This matter of water access is an age old one and has made the big screen more than once (think back to 1974 and the movie Chinatown) but today water is increasingly being managed like a commodity (think the documentary Water & Power: A California Heist) and has become a driver of fear to the point of perception that we’re on the bring of a age of water wars.  To date the value of predictive analytics and maintenance of water based assets has been touted as an area of great hope for these concerns but many of these management approaches and their associated methodologies have sought to conserve water, reduce scheduling of repairs costs, maintenance efforts, and eliminate failures without accounting for many “soft” factors.  Worse, these tactics neglect lower hanging fruit that is readily available.  For example, during a period of about 18 months during the years 2013-2015 the largest provider of water and wastewater services in the United Kingdom, Thames Water, worked with Accenture to try to figure out how to best use sensors, analytics, and real-time data to “help the utility company anticipate equipment failures and respond more quickly to critical situations, such as leaks or adverse weather events.”  A good and necessary start but far from systemic when considering the scale of implementation plans needed for the years 2025 to 2050.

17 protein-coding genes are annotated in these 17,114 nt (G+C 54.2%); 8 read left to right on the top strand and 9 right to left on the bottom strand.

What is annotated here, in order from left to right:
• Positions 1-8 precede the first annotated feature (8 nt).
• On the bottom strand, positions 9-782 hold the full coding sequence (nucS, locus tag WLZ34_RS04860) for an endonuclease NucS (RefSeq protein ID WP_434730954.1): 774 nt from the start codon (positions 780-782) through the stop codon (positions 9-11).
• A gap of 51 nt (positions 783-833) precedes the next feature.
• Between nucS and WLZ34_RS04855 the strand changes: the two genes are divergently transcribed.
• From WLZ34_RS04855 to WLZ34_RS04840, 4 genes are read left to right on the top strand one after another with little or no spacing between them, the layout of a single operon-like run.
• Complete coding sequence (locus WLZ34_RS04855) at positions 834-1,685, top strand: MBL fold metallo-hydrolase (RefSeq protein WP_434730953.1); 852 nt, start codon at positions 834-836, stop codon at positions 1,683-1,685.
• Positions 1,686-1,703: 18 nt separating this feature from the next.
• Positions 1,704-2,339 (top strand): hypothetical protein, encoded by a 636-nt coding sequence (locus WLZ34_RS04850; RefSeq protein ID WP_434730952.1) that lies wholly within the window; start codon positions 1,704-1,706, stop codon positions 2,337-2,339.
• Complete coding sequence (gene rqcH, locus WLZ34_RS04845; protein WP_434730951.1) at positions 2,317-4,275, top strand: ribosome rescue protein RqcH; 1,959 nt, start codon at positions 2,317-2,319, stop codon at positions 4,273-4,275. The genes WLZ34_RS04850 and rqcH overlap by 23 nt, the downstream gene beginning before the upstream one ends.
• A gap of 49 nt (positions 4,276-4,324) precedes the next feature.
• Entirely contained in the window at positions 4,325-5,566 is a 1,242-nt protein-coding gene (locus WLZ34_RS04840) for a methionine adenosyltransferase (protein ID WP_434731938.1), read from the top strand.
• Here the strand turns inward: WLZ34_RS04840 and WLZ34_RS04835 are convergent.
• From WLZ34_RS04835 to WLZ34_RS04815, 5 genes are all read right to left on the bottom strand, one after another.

Today water management and smart water sensing technologies exist even for the DIY home owner and this is indeed a great place to start.  It’s low hanging fruit like residential consumers that can lead to increasingly addressing other higher volume end points of water consumption.  Installing Advanced Metering Infrastructure (AMI) is nearly a dead ringer for water utilities so they can better mange for otherwise they’re unable to measure and that’s a death spiral nobody can afford these days.  The growing pressures on infrastructure that urbanization will bring with it are well known and so to get a smart city one must prepare for growth in commensurate ways that are also able to process the worldwide urbanization phenomena.  Smart water sensing technologies and in turn the education of water consumers is a logical place to start for at scale impact.